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Sue Gardner

Sue Gardner
Sue Gardner in December 2012
Born (1967-05-11) May 11, 1967
Bridgetown, Barbados
Residence San Francisco, California, United States
Nationality Canadian
Alma mater Ryerson University
Known for former Executive Director of Wikimedia Foundation (2007–2014)

Sue Gardner (born May 11, 1967[1]) is a Canadian journalist. She was the executive director of the Wikimedia Foundation from December 2007 until May 2014,[2] and before that was the director of the Canadian Broadcasting Corporation's website and online news outlets.

In 2012, she was ranked as the 70th most powerful woman in the world by Forbes magazine, which noted that she "led the full-day WorldHeritage blackout (on Jan 18 2012) in protest against SOPA".[3] In 2013, she joined the board of Global Voices.[4]

Contents

  • Early life 1
  • Career 2
    • Journalism 2.1
    • Wikimedia 2.2
    • After Wikimedia 2.3
  • References 3
  • External links 4

Early life

Sue Gardner grew up in Port Hope, Ontario, Canada, the daughter of an Anglican minister and school principal.[5] She received a degree in journalism from Ryerson University.[5]

Career

Journalism

Gardner began her career on Canadian Broadcasting Corporation (CBC) radio in 1990 on the program As It Happens, and worked for more than a decade as a producer, reporter and documentary-maker for CBC Radio current-affairs and for Newsworld International, focusing on pop culture and social issues.[6]

In March 2006, she succeeded Claude Galipeau as senior director of the division of 150 new media staff developing CBC.ca, the CBC website and Internet platform.[7][8]

Wikimedia

Sue Gardner at Wikimania 2013, Hong Kong

In May 2007, Gardner resigned from CBC, and shortly thereafter began consulting for the Wikimedia Foundation as a special advisor on operations and governance.[9] In December 2007, she was hired as the foundation's executive director.[10] Over the next two years, she oversaw growth of the staff including the addition of a fundraising team, and a move of the headquarters from St. Petersburg, FL, to San Francisco.

In October 2009, Gardner was named by The Huffington Post as one of ten "media game changers of the year" for the impact on new media of her work for Wikimedia.[11] On March 27, 2013, Gardner announced she would be leaving her position at the Wikimedia Foundation. She states that the Wikimedia Foundation is doing well now but that the Internet is not. She will be helping in that area in her future.[12] Gardner identified the "turning point" for her decision to move on as her involvement in the 2012 WorldHeritage blackout protesting the Stop Online Piracy Act and the Protect Intellectual Property Act, protests that "started me thinking about the shape the Internet was taking and what role I could play in that."[13]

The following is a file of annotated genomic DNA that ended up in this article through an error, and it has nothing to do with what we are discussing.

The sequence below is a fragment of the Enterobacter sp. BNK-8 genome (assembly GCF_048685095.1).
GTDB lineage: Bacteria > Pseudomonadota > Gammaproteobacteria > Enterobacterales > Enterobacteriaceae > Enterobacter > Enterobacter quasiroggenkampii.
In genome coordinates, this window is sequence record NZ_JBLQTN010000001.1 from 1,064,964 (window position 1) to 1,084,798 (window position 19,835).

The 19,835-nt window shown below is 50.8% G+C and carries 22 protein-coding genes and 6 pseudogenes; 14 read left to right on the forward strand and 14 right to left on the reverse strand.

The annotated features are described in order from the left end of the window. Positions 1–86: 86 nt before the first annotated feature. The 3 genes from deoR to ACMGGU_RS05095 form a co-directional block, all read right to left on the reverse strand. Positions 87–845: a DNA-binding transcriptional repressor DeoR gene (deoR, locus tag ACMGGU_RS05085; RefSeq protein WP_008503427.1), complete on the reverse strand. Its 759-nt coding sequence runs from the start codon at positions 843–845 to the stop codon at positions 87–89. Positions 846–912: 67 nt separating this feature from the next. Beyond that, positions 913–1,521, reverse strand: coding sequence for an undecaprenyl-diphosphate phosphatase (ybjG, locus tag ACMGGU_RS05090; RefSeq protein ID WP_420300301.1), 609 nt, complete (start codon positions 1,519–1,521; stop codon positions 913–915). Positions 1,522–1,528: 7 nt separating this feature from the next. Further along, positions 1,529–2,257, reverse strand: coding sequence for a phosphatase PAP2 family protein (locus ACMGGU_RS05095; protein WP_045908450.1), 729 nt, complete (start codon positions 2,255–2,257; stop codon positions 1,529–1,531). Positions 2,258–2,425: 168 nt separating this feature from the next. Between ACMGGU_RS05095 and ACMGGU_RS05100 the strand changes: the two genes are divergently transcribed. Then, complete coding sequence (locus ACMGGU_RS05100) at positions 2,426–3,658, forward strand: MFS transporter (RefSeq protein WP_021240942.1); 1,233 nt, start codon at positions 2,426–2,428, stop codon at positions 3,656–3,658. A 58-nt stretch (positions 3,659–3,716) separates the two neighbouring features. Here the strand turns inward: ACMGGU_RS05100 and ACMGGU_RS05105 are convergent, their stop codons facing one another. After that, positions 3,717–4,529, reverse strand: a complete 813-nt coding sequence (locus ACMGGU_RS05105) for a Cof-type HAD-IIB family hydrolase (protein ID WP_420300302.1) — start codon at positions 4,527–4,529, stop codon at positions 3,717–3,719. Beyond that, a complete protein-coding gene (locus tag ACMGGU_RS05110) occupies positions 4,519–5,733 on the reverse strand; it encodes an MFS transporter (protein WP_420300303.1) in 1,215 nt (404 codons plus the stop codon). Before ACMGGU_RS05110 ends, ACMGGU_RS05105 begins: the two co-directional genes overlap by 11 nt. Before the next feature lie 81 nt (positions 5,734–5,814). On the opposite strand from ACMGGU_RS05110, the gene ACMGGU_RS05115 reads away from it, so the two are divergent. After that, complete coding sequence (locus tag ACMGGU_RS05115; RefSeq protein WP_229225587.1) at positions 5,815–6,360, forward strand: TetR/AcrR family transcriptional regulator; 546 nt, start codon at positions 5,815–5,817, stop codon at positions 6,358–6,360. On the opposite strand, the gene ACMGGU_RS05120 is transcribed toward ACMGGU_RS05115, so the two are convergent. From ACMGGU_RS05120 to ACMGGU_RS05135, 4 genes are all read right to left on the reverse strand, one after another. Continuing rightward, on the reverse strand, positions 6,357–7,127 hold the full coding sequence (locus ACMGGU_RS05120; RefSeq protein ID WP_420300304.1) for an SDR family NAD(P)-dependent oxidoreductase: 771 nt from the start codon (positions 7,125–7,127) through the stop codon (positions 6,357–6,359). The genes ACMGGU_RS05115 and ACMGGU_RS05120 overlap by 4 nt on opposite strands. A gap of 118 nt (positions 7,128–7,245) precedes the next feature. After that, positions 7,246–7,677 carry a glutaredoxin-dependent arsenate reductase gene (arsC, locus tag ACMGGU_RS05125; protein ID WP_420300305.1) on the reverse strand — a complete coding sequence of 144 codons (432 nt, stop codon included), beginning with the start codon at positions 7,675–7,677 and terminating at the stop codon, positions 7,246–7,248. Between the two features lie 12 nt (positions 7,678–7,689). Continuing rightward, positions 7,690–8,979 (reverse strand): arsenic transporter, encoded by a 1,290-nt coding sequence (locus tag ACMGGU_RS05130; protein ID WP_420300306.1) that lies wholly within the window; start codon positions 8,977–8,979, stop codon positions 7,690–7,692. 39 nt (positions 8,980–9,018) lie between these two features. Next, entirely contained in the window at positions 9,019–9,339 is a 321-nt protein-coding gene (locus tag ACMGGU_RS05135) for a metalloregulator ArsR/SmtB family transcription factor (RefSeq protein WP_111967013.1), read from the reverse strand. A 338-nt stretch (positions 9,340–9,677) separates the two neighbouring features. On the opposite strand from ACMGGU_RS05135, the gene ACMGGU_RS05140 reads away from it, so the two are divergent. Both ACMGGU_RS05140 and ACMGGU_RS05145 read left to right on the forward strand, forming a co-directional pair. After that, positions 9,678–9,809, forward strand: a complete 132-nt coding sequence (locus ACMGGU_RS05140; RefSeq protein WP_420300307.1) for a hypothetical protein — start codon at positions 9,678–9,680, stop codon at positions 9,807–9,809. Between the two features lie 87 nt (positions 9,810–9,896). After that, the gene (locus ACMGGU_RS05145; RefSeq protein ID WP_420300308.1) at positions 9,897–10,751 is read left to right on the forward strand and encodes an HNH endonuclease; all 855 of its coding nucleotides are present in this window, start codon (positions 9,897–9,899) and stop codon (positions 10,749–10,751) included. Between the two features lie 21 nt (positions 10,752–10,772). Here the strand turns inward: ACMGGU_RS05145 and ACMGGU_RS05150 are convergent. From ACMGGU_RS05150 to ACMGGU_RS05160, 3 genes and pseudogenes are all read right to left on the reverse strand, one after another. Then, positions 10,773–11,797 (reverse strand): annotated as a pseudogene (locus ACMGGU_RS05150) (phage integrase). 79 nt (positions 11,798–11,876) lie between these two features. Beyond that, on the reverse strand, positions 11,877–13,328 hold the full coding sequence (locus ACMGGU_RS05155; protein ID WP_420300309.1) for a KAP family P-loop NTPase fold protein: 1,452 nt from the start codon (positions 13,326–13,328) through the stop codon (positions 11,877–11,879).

It was announced on 1 May 2014 that Lila Tretikov would be replacing Gardner, and would take over the Wikimedia Foundation on 1 June 2014.[2][14][15][16]

After Wikimedia

In 2013, Ryerson University, her alma mater, announced that she was to receive an honorary doctorate.[17] As of December, 2014, she appears on Ryerson University's list of honorary doctorate recipients.[18]

References

  1. ^ "Sue Gardner's Blog". Retrieved February 25, 2012. 
  2. ^ a b Vreede, Jan-Bart de. "Announcing our new Executive Director: Lila Tretikov". Wikimedia blog. Retrieved 5 May 2014. 
  3. ^ The World's 100 Most Powerful Women, Sue Gardner. Forbes. Accessed August 23, 2012.
  4. ^ Ivan, Sigal. "Wikimedia's Sue Gardner Joins Global Voices Board". Global Voices Online. Retrieved 17 October 2014. 
  5. ^ a b WorldHeritagens do it for love. Really. Globe and Mail. July 26, 2010
  6. ^ From the Lavin Agency's profile.
  7. ^ CBC clicks online by Tara Perkins. Toronto Star. July 19, 2006, via the Friends of Canadian Broadcasting archives.
  8. ^ Does CBC.ca run itself?. The Tea Makers. March 2, 2006
  9. ^ Wikimedia Foundation press release, June 27, 2007.
  10. ^ "Sue Gardner Hired as Executive Director", Wikimedia Foundation press release. December 3, 2007
  11. ^ From the series of slides for the 10 Game Changers: Who Is The Ultimate Game Changer In Media? – Sue Gardner. HuffPost. March 18, 2010
  12. ^ http://blog.wikimedia.org/2013/03/27/sue-gardner-departure-announcement/
  13. ^ Chozick, Amy (March 28, 2013). "Leader of Foundation Behind WorldHeritage to Step Down". The New York Times. Retrieved May 30, 2013. 
  14. ^ Please welcome Lila Tretikov, the Wikimedia Foundation's new ED Jan-Bart de Vreede, Wikimedia Foundation Board of Trustees, 1 May 2014.
  15. ^ "WorldHeritage's New Chief: From Soviet Union to World’s Sixth-Largest Site".  
  16. ^ Cohen, Noam. "Open-Source Software Specialist Selected as Executive Director of WorldHeritage". New York Times. Retrieved 5 May 2014. 
  17. ^ "Ken Dryden, Deepa Mehta among honorary doctorate recipients at convocation". Ryerson Today. Ryerson University. Retrieved May 1, 2013. 
  18. ^ "Honorary Doctorates - Convocation - Ryerson University". Retrieved December 3, 2014. 

External links

  • Sue Gardner's personal blog
  • "Sue Gardner to lead WorldHeritage" Canadian Broadcasting Company
  • Radio documentary by Gardner about Al Purdy, Canadian poet, for This Morning Sunday
  • "WorldHeritage struggles with funding", United Press International
  • WorldHeritage's Librarian to the World Fast Company interview

Interviews

  • Video interview with Gardner on CNET News
  • Audio (RAM-file) interview with Gardner on radio station Sounds Like Canada, April 8, 2008
  • Interview with Gardner on the WorldHeritage Weekly community podcast from Wikimania 2008
  • Journalism is going to look different (CanadaEast.com)
  • from the WorldHeritage Signpost on January 2, 2012
  • Conversation with Sue Gardner at 2013 Women in Leadership Conference.
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